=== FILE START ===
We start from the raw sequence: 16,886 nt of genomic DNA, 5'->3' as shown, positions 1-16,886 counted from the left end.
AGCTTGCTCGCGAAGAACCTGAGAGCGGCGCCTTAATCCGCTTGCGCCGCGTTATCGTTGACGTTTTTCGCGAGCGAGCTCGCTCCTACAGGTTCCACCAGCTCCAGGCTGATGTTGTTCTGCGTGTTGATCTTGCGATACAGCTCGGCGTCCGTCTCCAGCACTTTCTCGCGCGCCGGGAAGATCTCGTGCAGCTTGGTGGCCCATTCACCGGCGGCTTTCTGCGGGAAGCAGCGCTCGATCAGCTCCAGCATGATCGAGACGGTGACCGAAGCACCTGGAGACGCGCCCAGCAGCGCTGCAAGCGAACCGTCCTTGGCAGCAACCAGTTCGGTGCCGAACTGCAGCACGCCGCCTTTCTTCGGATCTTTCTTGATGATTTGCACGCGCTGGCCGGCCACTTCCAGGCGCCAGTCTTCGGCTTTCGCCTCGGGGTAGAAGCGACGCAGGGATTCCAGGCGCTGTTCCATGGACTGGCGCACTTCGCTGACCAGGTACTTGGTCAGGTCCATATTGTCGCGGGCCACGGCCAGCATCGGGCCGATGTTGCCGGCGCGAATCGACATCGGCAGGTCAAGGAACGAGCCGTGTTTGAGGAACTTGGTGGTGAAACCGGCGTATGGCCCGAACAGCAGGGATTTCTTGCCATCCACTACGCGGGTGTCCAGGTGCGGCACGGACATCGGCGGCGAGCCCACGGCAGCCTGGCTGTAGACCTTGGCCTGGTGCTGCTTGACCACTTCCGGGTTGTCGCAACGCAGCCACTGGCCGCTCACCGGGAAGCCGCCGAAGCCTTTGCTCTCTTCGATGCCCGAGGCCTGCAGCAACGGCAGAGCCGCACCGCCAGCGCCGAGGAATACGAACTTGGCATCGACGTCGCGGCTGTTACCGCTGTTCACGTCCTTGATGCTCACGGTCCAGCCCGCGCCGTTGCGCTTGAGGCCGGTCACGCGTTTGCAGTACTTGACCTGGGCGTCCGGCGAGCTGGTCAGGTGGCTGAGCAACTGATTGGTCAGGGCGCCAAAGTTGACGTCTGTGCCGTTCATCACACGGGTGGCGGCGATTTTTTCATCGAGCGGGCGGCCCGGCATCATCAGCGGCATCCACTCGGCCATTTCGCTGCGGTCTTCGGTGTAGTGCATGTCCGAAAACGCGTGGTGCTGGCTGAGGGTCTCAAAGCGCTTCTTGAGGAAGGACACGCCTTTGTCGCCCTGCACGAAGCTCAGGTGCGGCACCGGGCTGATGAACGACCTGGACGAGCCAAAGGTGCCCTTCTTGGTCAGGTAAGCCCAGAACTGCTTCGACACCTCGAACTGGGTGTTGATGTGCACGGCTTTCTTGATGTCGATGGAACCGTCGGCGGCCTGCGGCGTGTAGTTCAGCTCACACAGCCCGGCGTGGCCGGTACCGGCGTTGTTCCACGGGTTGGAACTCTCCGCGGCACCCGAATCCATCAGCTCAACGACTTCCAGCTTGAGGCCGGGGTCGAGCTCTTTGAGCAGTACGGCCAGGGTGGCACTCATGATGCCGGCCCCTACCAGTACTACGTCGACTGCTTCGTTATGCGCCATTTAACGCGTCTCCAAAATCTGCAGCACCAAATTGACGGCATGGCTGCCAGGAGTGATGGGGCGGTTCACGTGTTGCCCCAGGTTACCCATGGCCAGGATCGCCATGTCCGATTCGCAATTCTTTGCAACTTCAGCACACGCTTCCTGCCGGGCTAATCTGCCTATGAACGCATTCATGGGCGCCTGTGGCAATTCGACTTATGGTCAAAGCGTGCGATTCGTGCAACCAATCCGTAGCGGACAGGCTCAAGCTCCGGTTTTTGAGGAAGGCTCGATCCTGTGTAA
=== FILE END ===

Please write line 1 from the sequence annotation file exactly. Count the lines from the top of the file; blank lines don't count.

We start from the raw sequence: 16,886 nt of genomic DNA, 5'->3' as shown, positions 1-16,886 counted from the left end.